modules = {
        graphite = {
                prefix = hostname(), -- optional metric prefix
                host = '',  -- graphite server address
                port = 2003,         -- graphite server port
                interval = 5 * sec,  -- publish interval
                tcp = false          -- set to true if want TCP mode

The module supports sending data to multiple servers at once.

modules = {
        graphite = {
                host = { '', '', '::1' },


  • luasocket available in LuaRocks

    $ luarocks install luasocket

Memcached cache storage

Module providing a cache storage backend for memcached, which makes a good fit for making a shared cache between resolvers.

After loading you can see the storage backend registered and useable.

> modules.load 'kmemcached'
> cache.backends()
[memcached://] => true

And you can use it right away, see the libmemcached configuration reference for configuration string options, the most essential ones are –SERVER or –SOCKET. Here’s an example for connecting to UNIX socket.

> = 'memcached://--SOCKET="/var/sock/memcached"'


The memcached instance MUST support binary protocol, in order to make it work with binary keys. You can pass other options to the configuration string for performance tuning.


The memcached server is responsible for evicting entries out of cache, the pruning function is not implemented, and neither is aborting write transactions.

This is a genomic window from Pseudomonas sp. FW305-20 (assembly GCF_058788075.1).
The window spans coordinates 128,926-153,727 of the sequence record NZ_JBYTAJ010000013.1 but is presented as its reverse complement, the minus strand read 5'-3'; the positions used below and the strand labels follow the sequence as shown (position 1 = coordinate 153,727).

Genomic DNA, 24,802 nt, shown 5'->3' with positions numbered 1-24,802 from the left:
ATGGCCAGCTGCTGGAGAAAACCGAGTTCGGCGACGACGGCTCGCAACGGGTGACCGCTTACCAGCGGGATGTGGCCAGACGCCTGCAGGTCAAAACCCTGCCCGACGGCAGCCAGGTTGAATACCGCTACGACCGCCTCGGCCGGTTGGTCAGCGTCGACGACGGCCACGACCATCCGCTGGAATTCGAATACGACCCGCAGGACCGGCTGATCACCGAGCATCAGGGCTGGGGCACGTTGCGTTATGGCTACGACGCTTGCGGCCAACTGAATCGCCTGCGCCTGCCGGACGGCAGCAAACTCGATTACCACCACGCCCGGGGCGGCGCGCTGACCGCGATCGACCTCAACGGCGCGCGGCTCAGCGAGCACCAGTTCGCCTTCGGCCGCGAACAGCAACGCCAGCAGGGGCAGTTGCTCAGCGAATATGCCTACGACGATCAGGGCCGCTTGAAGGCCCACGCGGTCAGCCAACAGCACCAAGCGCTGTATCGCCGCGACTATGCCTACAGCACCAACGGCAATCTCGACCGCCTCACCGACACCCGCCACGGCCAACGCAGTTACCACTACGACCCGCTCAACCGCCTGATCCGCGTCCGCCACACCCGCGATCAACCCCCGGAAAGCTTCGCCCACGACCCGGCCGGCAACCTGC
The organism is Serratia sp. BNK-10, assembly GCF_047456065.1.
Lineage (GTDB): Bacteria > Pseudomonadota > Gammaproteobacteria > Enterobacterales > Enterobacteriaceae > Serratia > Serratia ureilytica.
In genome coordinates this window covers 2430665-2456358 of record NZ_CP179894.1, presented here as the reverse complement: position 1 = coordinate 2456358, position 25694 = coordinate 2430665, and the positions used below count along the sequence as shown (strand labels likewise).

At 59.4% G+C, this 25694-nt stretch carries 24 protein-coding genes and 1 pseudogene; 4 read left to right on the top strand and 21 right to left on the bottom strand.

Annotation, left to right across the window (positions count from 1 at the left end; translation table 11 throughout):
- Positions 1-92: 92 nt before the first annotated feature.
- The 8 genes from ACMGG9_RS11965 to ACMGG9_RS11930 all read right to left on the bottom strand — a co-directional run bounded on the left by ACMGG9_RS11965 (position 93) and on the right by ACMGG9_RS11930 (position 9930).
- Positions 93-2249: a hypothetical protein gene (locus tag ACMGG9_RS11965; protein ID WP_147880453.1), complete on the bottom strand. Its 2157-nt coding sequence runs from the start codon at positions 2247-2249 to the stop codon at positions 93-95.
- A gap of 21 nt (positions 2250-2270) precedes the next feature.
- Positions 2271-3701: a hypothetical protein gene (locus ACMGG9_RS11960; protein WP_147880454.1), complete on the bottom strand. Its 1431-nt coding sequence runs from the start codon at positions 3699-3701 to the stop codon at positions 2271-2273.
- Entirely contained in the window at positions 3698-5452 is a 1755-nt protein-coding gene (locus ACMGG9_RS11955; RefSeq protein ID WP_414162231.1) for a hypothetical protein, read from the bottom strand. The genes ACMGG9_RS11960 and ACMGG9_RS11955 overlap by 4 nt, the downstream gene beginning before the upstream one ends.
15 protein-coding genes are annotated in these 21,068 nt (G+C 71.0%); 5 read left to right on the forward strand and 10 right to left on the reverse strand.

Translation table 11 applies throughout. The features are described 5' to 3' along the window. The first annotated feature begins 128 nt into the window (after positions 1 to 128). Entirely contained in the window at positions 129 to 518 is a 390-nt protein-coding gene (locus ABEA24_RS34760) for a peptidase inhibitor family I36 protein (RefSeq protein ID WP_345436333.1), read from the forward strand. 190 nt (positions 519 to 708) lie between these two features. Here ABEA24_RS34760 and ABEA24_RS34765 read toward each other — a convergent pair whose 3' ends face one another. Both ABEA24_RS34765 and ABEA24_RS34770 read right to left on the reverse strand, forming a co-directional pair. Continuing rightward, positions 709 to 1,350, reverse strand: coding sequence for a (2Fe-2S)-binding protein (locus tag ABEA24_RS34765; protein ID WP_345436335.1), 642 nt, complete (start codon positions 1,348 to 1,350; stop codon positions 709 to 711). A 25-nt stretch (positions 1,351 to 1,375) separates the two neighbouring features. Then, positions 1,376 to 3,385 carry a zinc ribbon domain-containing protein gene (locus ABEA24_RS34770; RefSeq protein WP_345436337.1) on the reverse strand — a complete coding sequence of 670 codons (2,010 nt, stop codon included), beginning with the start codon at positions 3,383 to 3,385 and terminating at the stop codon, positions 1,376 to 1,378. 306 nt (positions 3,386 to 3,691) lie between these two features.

Build resolver shared cache

The memcached takes care of the data replication and fail over, you can add multiple servers at once.

> = 'memcached://--SOCKET="/var/sock/memcached" --SERVER= --SERVER=cache2.domain'


Depends on the libmemcached library.

Redis cache storage

This modules provides Redis backend for cache storage. Redis is a BSD-license key-value cache and storage server. Like memcached backend, Redis provides master-server replication, but also weak-consistency clustering.

After loading you can see the storage backend registered and useable.

> modules.load 'redis'
> cache.backends()
[redis://] => true

Redis client support TCP or UNIX sockets.

> = 'redis://'
> = 'redis://'
> = 'redis:///tmp/redis.sock'

It also supports indexed databases if you prefix the configuration string with DBID@.

> = 'redis://9@'


The Redis client doesn’t really support transactions nor pruning. Cache eviction policy shoud be left upon Redis server, see the Using Redis as an LRU cache.

Build distributed cache

See Redis Cluster tutorial.


Depends on the hiredis library, which is usually in the packages / ports or you can install it from sources.

Etcd module

The module connects to Etcd peers and watches for configuration change. By default, the module looks for the subtree under /kresd directory, but you can change this in the configuration.

The subtree structure corresponds to the configuration variables in the declarative style.

$ etcdctl set /kresd/net/ 53
$ etcdctl set /kresd/cache/size 10000000

Configures all listening nodes to following configuration:

net = { '' }
cache.size = 10000000

Example configuration

modules = {
        ketcd = {
                prefix = '/kresd',
                peer = ''


Work in progress!


  • lua-etcd available in LuaRocks

    $ luarocks install etcd --from=